Discovering how harmony and dissonance enrich each other is at the heart of much of my professional life. Thanks to wonderful mentors, I found my voice in music. As a trumpeter I was electrified when my high school homeroom teacher played a recording of Bach’s Christmas Oratorio for our inattentive advisory. I knew then that I had to study that music. And, I’ve never forgotten my teacher’s courage in sharing his passion to a seemingly disinterested classroom; I learned that you never know who you being you might impact.
My story includes a career in creating, sharing, and promoting the arts as the Performing Arts Head at The Prairie School in Racine, Wisconsin. I fell in love with teaching and especially with the moments in the creative process where things come together for the first time. It’s the ephemeral awakening within each student that inspires me. A few years ago I reinvented myself and now serve my school as the Advisor to the Head of School for Arts and Equity.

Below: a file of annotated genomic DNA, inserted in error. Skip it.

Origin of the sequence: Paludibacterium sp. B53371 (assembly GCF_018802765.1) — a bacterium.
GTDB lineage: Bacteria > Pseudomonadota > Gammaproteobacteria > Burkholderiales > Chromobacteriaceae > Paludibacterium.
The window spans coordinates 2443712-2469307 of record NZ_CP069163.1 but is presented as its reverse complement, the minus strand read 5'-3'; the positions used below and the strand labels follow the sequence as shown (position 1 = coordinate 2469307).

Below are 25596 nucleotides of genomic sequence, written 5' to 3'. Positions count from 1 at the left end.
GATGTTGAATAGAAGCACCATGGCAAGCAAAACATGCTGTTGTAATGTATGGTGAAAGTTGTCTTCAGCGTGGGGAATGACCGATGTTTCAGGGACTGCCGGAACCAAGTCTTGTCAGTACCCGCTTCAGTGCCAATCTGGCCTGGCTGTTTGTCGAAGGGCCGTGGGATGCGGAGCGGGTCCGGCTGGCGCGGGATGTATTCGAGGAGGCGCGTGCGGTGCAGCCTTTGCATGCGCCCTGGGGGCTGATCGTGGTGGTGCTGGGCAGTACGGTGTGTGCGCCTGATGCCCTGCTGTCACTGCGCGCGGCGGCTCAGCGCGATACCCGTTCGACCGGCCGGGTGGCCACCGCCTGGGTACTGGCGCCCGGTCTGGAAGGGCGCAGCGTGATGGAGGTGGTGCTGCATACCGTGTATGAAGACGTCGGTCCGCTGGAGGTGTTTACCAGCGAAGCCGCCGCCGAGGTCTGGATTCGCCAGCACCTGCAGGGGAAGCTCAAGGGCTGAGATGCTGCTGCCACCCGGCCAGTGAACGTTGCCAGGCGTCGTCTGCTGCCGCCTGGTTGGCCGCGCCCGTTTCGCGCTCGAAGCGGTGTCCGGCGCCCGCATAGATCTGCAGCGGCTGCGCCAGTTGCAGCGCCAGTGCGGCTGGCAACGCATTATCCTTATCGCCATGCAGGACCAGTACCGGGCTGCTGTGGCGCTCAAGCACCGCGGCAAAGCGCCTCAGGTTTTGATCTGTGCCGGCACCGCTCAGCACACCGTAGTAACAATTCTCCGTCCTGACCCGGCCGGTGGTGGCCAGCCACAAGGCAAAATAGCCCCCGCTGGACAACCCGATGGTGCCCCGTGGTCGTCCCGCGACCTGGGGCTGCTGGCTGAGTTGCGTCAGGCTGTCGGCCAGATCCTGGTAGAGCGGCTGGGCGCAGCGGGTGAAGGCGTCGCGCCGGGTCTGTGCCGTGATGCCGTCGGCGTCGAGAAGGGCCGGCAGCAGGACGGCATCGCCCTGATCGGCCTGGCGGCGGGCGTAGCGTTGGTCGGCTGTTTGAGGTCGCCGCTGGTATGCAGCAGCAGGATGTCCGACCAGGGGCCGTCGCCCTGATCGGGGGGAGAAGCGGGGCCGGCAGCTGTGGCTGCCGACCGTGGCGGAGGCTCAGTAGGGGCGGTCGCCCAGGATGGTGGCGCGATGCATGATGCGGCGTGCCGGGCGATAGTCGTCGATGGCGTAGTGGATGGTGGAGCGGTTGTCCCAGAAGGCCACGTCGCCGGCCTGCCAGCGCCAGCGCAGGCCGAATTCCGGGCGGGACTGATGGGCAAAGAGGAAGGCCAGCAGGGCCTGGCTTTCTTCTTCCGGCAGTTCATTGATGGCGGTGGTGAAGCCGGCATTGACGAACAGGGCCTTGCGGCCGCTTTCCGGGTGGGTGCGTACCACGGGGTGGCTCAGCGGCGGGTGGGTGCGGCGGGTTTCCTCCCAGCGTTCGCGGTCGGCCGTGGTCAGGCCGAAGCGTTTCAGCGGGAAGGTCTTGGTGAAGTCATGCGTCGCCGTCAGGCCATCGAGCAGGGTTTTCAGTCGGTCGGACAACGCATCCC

I first learned of SEED as a result of a Wisconsin Independent School Educators conference where my job was to transport our speaker, Peggy McIntosh; instead, she metaphorically transported me. Enroute to her presentation, she gave me a commuter tutorial on the SEED Project as we drove. The Prairie School sent me to be trained in SEED 7, where I felt a kind of homecoming, seeing the world in a way I never even knew I was looking for.
While I have had exceptional mentors, my most impactful teachers continue to be my students and peers, past and present, who inspire, challenge, and deepen my belief in the collaborative and life giving power that all our stories possess. SEED reminds me to listen more, to include everyone’s voice, and to trust the process of exchange and exploration. SEED reminds me that transformation of institutions and of myself (!) is possible. I think that when you teach, the story never ends. And the more I teach, learn and live, the more I find SEED at the center of what I do.